Why Cloud Computing Didn’t Kill Continuum
Rewind to when Summit Partners acquired Continuum in 2011. Some pundits at the time predicated cloud computing would simplify and commoditize IT — thereby destroying MSPs and the software companies that served them.
Instead of embracing that mindset and running for the exit, Continuum CEO Michael George stayed the course and focused the company on several core themes. They included:
- IT would become more — not less — complex as cloud, on-premises and mobile offerings evolved and intertwined with one another.
- Locality would remain incredibly important, meaning that small business customers would prefer local, personalized MSP relationships rather than faceless enterprise cloud providers.
- Ubiquity of IT would become the norm, meaning that MSPs would need to support anywhere, anytime computing for their customers.
- Labor/Talent would be the most pressing issue facing MSPs.
That last point explains how Continuum differentiates in the MSP market. The company’s core offerings include RMM (remote monitoring and management), BDR (backup and disaster recovery), help desk and NOC (network operations center) services.
But here’s the twist. MSPs that run rival offerings typically have to hire IT talent to run and manage the tools. In Continuum’s case, the company manages the tools and platforms for the MSPs. In essence, Continuum is like a mini IBM Global Services to which MSPs can outsource a range of IT tasks. The approach allows MSPs to focus on sales while Continuum manages the back-end MSP tools.
Continuum Progress Report
No doubt, Continuum was in rough business shape when Summit acquired the company in 2011. But a laser-like focus on software deadlines, hiring deadlines, analytics-driven deadlines and build-out deadlines turn the company around and triggered healthy growth.
The latest example: Continuum will have roughly 1350 employees by year’s end — a net new headcount of roughly 265 people, George told ChannelE2E during the Navigate 2016 conference in Boston yesterday. Key focus areas include engineering, where the BDR team has grown from 20 to 80 people in a bid to compete more aggressively against Datto and others in the sector.
Recent arrivals include Senior VP of HR Ai-Li Lim (see July 14, item 22) and Chief Revenue Officer Robert Kocis. Upon Lim’s arrival, HR became more of a “strategic partner to the business” and a direct report to George. As for Kocis, his background includes global sales, recurring revenue and channel positions that stretched from the U.S. to Latin America, Europe, Asia and Australia.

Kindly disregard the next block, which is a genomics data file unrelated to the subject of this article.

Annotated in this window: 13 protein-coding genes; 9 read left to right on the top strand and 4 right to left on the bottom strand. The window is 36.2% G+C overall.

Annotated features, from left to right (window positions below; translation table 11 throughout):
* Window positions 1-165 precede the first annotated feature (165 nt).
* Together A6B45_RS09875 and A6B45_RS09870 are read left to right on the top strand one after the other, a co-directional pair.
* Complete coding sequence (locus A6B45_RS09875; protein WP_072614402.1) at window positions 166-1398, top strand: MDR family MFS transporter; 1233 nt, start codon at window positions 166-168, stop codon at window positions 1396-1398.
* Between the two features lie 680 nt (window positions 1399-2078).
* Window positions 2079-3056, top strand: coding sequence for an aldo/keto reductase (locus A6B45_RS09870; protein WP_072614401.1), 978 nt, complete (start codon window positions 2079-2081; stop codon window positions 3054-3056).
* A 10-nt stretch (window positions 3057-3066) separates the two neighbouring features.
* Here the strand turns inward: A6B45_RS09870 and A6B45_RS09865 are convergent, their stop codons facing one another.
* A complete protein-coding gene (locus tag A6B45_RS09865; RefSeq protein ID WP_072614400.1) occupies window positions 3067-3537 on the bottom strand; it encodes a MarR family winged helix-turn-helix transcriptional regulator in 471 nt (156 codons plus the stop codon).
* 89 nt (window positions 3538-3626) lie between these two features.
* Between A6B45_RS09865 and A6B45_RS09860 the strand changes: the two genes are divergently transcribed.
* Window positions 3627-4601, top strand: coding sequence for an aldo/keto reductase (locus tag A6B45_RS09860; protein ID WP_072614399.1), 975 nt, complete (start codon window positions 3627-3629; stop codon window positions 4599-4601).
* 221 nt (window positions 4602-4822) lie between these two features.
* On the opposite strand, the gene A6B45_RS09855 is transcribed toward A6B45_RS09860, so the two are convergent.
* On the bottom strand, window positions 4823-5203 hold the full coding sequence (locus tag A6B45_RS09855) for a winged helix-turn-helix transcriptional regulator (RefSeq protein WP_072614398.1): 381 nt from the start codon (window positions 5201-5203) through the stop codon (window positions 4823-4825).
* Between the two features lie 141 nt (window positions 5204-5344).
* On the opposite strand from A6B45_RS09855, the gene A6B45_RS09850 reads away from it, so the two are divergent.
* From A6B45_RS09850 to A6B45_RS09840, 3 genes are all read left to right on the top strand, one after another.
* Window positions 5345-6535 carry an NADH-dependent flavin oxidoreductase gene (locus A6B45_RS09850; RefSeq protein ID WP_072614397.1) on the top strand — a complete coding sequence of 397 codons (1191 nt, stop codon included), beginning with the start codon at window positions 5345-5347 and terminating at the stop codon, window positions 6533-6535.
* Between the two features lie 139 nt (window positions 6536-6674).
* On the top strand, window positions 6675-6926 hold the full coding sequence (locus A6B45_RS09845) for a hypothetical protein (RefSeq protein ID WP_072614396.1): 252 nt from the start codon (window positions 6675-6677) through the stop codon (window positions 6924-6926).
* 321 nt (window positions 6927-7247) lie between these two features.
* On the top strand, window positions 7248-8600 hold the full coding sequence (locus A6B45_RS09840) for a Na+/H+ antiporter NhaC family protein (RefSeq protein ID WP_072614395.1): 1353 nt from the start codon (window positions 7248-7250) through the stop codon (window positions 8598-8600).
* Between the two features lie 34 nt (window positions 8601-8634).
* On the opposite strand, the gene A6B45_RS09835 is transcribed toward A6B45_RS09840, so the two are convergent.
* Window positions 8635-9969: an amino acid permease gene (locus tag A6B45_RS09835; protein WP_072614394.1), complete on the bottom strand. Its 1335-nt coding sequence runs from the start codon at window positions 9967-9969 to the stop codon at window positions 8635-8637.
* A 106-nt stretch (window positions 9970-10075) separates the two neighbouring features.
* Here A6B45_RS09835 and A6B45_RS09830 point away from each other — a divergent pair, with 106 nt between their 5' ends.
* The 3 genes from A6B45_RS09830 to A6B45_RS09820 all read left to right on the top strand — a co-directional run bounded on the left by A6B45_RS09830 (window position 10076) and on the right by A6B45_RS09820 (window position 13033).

Continuum already has eight employees in the UK. George notes that 80 percent of Europe’s gross domestic product involves the UK, Germany and France. Other areas of interest include the Nordics region, Benelux and Germany. Also, George has strong interest in Australia because outsourcing to Asia (particularly to India) is part of the country’s cultural fabric.
It’s too soon to say which geographies Continuum will pursue first. But George says each new location will benefit from “operationalized” expansion. In other words, each new office will have a dedicated team of technology, sales and support professionals — much in the way that cloud providers activate standardized data centers around the world.
Growth vs. Competition
Continuum is privately held, so I don’t know their top-line revenues or bottom-line profits. Still, it’s a safe bet the company is far more profitable today than on buyout day in 2011.
Still, competition looms on multiple fronts. Among the names to know:
- Autotask, which is expanding beyond its unified PSA-RMM platform to promote endpoint backup.
- ConnectWise, which may be exploring a NOC or help desk offering of its own, according to industry chatter. The company already has PSA, RMM, remote control and sales proposal software.
- Kaseya, which has stabilized its business in the past year though I don’t know if a push into PSA has gained critical mass.
- SolarWinds MSP, which gained new leadership this week amid a reorganization that will ensure LogicNow and N-able R&D work more closely with the company’s corporate technology leader.
Continuum’s Next Moves
So where does Continuum go from here? The short answers include developing a SOC (security operations center) for MSPs as well as a more aggressive international push. It sounds like SOC details will emerge late this year or perhaps in early 2017. On the international front, CRO Robert Kocis officially joins the company next week. Then, he’ll begin to formulate a global plan for George and the Continuum board’s consideration.
The Summit Partners-Continuum relationship is now five years into its journey. I don’t get the sense that Summit is looking to exit Continuum anytime soon. Instead, Continuum seems poised to double down on its IT outsourcing model for MSPs.